While Sweden upped its performance in the Programme for International Student Assessment (PISA) from “well below average” to “above average”, its success may be based on false numbers that give an inaccurate picture of reality, a review by the newspaper Expressen has concluded.
A large number of foreign-born pupils were wrongly removed from the PISA sample, in violation of the OECD's official regulations, Expressen reported, having surveyed data from the National Agency for Education, the Swedish Migration Agency, and Statistics Sweden. Even Swedish-born pupils with weak language skills were also removed. According to Expressen, Sweden removed a larger proportion of students due to lack of language skills than there were 15-year-old new arrivals at the time of the exam.
Had the foreign-born pupils not been wrongly sorted out and the rules had been followed correctly, Sweden's PISA result would have looked considerably worse, the review concluded.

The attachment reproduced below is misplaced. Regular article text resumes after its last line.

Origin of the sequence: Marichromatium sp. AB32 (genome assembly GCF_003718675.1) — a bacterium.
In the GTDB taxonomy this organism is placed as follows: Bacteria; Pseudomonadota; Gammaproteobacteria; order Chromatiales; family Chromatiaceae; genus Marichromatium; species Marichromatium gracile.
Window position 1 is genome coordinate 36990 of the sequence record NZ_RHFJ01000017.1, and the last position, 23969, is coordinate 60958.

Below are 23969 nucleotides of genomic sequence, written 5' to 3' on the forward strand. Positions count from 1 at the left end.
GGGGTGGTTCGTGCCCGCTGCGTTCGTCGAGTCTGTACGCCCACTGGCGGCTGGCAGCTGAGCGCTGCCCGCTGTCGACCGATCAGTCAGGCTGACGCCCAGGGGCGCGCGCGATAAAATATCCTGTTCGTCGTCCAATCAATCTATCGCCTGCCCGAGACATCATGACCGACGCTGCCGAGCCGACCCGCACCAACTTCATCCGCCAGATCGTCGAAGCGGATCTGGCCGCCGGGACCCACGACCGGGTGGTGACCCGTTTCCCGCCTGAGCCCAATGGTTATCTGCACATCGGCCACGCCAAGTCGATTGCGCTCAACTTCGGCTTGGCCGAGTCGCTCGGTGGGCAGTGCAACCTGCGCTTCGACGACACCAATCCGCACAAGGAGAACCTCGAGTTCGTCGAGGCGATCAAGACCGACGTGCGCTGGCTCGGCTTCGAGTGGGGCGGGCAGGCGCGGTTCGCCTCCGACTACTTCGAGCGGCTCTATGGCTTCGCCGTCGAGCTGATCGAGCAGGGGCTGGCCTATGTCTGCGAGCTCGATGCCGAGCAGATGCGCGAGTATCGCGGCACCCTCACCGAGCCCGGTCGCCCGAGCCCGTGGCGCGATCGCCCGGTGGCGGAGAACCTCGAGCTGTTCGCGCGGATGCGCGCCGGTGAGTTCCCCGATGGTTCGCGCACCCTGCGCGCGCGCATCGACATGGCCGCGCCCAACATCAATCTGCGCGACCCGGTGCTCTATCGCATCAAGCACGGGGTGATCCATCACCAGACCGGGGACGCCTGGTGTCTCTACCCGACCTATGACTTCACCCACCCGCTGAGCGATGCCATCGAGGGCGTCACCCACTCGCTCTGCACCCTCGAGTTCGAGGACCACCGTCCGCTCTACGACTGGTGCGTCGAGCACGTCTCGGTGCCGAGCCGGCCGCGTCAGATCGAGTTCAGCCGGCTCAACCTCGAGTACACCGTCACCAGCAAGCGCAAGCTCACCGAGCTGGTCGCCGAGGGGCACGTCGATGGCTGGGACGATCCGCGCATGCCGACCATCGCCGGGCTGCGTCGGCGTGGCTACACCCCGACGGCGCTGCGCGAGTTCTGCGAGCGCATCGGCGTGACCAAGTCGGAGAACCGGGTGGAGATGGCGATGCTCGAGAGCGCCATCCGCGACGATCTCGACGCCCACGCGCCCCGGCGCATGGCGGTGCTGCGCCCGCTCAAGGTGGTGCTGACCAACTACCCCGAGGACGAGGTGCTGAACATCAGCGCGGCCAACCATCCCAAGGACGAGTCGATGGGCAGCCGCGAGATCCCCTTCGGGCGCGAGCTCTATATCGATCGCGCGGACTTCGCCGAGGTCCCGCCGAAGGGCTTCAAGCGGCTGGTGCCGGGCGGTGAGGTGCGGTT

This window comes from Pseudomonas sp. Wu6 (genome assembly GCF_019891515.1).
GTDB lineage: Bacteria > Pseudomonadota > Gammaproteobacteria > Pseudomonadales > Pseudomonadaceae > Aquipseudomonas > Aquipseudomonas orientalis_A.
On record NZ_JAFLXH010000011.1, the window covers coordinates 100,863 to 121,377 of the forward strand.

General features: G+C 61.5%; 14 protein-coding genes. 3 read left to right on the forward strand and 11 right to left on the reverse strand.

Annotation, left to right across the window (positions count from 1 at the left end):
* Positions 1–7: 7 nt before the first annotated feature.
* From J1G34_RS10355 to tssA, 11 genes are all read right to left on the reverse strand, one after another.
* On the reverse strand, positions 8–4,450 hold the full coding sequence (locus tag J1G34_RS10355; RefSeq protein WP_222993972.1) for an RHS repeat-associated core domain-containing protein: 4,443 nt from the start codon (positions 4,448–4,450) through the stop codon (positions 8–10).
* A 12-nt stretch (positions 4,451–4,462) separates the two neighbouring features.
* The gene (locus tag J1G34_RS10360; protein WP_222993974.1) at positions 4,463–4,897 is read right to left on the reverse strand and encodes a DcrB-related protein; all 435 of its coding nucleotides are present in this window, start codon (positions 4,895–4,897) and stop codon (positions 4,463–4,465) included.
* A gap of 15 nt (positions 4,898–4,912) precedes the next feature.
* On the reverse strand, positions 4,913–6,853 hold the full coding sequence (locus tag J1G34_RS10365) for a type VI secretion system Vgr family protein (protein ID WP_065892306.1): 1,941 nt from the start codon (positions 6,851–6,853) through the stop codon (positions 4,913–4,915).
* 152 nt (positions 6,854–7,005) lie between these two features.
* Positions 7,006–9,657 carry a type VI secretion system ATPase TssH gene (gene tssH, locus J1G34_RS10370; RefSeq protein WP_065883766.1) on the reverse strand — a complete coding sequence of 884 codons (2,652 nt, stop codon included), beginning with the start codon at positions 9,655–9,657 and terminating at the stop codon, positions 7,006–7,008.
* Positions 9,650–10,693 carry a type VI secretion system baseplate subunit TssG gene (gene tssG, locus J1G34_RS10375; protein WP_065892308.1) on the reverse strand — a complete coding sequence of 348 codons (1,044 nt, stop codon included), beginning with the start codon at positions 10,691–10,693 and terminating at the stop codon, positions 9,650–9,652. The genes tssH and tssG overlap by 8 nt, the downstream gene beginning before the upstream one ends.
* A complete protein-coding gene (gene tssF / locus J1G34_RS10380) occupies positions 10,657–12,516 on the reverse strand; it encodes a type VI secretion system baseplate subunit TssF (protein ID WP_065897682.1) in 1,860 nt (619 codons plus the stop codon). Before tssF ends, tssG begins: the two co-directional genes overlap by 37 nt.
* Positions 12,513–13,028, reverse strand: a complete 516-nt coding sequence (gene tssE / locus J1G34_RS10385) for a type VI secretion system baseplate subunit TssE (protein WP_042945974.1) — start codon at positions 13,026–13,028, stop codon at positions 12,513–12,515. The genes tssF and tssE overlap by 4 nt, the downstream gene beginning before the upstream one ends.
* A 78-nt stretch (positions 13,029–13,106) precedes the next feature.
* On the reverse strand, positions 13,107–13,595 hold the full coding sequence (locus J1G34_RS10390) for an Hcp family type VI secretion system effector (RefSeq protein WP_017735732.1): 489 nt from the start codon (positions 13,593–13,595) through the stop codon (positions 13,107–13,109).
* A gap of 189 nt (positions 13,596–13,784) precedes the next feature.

“There seem to be grave method errors here that systematically improved the average”, Magnus Henrekson, a professor at the Research Institute of Industrial Economics, told Expressen. “This is extremely serious, especially as the PISA results have in practice been used as a measure both of how Swedish schools stand in comparison with other countries and how it develops over time”, Henrekson said.
The latest PISA survey from December 2019 was hailed as a huge success for Swedish schools, as Swedish students performed better than the OECD average in mathematics, science, and reading comprehension. Education Minister Anna Ekström called it a “message of strength” that the improvement was attained despite a large number of new arrivals.
Previously, the National Agency for Education voiced suspicions that Sweden had excluded too many foreign-born pupils from participating in PISA. In December 2019, a few days after the PISA result was presented, the authority pointed out that there were too few foreign-born students in the sample.
In the recent result of the Programme for International Student Assessment (PISA), which tests 15-year-olds' scholastic success in reading, mathematics, and science in 79 countries around the globe, Sweden upped its performance from “well below average” to “above average”.
Between PISA 2009 and 2018, the proportion of students with a foreign background increased from 12 to 20 percent, and the OECD itself estimated that Sweden's improvement would have been even greater if the schools' demographics had not changed, the newspaper Dagens Samhälle reported.